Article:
After about 10 steps, you are alone. Suddenly, everything is quiet. There are no more shufflers, no more voices. No more nothing except your pounding heart and rhythmic breath. You keep walking. It is a little bit scary being all alone, in the dark, halfway up a mountain, but you decide it is better than the herd. You stop for a rest and look at your surroundings. All around you are mountains, and the lights below seem far away. The stars and the moon shine brightly. You can almost see their milky threads, and you feel peace. After a few minutes, you force yourself to carry on walking because you do not know how much further you have to walk, but you are convinced you have fallen behind and must reach the top before sunrise. As you continue walking, you periodically stop to look up at your surroundings. You are passed by groups of camels, who have taken foreign quitters aboard. You rest anywhere but at rest-stops, except for the last one. By then, the trail has turned into steps and you think that must mean you are almost at the top.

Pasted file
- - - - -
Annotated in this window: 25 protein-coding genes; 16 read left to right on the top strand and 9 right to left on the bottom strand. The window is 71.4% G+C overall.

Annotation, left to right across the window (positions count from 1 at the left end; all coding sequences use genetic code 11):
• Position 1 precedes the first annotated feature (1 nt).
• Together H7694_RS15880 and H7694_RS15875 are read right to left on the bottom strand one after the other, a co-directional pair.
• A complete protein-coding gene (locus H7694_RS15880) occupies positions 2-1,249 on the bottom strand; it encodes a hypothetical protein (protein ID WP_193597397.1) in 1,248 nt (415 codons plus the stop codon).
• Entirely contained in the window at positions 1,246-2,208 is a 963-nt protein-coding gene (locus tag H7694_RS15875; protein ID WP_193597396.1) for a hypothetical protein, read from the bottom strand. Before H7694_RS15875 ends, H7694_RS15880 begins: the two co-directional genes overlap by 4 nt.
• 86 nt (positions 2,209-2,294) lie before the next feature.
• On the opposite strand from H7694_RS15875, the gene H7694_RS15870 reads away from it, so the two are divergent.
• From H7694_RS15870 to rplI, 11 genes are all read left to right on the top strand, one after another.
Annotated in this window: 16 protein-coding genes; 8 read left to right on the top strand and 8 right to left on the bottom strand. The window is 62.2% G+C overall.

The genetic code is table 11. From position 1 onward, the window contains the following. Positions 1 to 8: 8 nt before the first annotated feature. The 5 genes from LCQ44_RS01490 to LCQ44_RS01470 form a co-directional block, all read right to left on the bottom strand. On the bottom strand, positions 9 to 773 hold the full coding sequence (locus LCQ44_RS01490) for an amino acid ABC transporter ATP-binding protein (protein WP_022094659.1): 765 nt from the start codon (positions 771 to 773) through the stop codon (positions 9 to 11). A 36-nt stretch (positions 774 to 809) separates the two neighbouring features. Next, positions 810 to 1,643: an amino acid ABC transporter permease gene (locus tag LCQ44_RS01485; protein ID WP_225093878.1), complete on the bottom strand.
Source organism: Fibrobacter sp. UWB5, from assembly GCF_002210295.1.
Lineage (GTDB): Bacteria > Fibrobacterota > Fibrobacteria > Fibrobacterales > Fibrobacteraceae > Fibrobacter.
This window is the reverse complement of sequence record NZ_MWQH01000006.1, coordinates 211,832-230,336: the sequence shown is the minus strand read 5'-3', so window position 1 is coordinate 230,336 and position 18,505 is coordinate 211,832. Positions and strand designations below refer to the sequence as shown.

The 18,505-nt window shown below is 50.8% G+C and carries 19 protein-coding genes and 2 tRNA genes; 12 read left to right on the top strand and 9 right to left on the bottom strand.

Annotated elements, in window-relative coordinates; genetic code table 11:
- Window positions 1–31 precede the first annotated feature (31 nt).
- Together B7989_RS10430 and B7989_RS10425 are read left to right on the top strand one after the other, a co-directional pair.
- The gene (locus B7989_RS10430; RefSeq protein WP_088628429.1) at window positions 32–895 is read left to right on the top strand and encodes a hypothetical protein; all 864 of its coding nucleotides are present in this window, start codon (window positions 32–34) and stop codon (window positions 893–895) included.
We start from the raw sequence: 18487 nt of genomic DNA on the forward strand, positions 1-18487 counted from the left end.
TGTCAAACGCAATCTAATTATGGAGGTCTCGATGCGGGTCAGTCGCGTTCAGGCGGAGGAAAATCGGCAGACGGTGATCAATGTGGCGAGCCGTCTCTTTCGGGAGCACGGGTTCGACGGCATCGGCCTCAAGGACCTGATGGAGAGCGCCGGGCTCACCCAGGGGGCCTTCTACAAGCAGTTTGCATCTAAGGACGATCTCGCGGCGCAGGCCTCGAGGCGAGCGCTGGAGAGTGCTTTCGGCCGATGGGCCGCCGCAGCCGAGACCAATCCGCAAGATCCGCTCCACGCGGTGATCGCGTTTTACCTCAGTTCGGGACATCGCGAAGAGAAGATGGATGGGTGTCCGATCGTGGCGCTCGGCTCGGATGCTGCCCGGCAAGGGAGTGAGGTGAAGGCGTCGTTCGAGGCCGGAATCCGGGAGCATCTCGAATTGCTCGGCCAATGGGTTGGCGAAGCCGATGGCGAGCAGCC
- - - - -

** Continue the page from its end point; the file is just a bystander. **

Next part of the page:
A light! I have reached the end! No, it is only another rest stop.
“You are almost there, only three more minutes from here.”

Little do you know, the last “three minutes” are the steepest. You take frequent rests and regularly check the time. It is 3:40am. While you want to reach the top as soon as possible, you can afford to take another rest.

I am sitting on a mountain, in the middle of the night, in Egypt. How cool is this?

Finally, you reach the top. You are expecting the top to be flat and littered with people spread out on blankets, but you are wrong. The top has several different levels; so fortunately, there is a good view for everyone and there is almost no one there. So far, there is only a group of three people, huddled under a blanket. You stake out a spot, perched in between two rocks away from the others.